What about the women at Waterloo? What happened to them after the battle? There is one terrible eyewitness account. ‘When the role was called after the battle the females came along the line looking for their men. I heard a concerned shout in a female voice, calling a name. There was no reply,’ The eyewitness who recorded this had in fact seen his comrade shot and fall, but he did not speak, because he did not wish to distress the man’s wife further. ‘Capt Leach called out to the company,’ urging any man who knew to speak, and so our eyewitness then admitted what he knew. ‘I took her to the ground… she was following and sobbing after me.’ He showed her where her husband had fallen and they found his body. When they walked back up to the camp together, he says, ‘she laid herself down on the hearth near us’ He said then that he immediately felt a bond with her, because he’d been the one to share that moment with her, and his words imply that the wives were truly almost recognised as wives of them all.

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In fact when men died, frequently within a few days, the wives were married to another man. Sometimes they had four of five husbands, as they remained with a company. Think about it, though, they married again or they must somehow pay their own way and try to travel back home or settle near where they are, away from the army.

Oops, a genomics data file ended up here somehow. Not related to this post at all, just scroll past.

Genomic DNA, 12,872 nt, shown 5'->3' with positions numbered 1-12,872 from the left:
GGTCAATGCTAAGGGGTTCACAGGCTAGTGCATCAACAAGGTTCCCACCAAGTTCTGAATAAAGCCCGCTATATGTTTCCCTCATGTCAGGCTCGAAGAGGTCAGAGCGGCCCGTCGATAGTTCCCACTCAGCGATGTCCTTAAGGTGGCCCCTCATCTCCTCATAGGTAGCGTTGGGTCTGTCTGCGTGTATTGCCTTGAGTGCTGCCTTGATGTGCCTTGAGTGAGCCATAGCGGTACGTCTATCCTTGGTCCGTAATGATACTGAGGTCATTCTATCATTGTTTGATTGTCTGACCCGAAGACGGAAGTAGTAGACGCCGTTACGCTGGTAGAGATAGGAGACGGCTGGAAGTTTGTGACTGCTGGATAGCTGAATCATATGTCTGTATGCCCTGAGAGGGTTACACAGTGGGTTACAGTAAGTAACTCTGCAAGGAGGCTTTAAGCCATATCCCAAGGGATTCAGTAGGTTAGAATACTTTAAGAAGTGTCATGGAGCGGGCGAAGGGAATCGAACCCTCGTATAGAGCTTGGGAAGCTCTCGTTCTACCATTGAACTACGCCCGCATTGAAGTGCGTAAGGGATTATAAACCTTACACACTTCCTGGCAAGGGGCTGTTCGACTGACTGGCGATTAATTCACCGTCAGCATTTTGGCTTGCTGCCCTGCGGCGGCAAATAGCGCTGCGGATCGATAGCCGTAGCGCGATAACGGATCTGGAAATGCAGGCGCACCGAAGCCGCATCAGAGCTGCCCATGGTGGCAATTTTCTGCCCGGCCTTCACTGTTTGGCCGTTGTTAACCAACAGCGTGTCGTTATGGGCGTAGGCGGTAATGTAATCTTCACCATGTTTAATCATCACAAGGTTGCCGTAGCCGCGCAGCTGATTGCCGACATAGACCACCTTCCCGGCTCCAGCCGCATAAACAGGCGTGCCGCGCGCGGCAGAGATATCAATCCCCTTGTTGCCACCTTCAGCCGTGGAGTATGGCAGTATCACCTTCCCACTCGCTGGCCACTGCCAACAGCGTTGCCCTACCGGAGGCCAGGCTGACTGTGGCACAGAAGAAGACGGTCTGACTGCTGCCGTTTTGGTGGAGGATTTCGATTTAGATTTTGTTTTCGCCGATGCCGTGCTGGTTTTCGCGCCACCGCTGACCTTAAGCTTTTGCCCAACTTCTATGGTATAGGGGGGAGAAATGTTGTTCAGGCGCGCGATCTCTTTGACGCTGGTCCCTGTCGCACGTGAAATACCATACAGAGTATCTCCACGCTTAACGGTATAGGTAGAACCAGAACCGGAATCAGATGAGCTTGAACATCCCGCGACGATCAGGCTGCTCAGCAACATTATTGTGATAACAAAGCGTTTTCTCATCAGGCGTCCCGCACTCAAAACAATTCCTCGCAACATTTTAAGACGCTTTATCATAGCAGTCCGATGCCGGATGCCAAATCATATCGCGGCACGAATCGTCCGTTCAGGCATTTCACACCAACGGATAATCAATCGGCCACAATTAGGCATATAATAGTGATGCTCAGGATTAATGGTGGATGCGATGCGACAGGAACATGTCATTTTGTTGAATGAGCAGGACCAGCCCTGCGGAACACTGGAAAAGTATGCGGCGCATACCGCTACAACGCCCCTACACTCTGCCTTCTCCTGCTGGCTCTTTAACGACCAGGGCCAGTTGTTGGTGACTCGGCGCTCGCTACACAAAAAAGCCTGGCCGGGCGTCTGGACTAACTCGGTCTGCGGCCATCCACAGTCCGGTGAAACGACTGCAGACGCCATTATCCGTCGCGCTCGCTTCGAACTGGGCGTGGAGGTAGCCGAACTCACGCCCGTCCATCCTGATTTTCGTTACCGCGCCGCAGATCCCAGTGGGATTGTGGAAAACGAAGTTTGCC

Everyone knows that the local peasants came onto the fields and stripped the bodies of everything after the Battle of Waterloo, and women played a role in that, although I have not heard of any wives taking part. But the armies’ wives, and some local women, also walked about the terrible scene of those left to die on the fields and did some good. Some men were left dying on the battle field for four days and these women walked about the battle site throughout those days, taking water and bread to the wounded who lay dying, but had not been reached yet and taken to a hospital.

I will explain more about why men remained on the field alive in a later story here.

If you would like to read my fictional story set around the lead up to the Battle of Waterloo, then now is the time to do it, Harper Collins have put on some amazing deals this month to commemorate the battle. In one country the deal only lasts two weeks, though, I have not put the amounts as they are different in different countries, just click on the cover of The Lost Love of a Soldier in the side bar to find out your great cut price deal.

If you would like to see all the pictures and videos of Waterloo 200 which I will share on my Facebook page, click Like on the Jane Lark Facebook link in the right-hand column.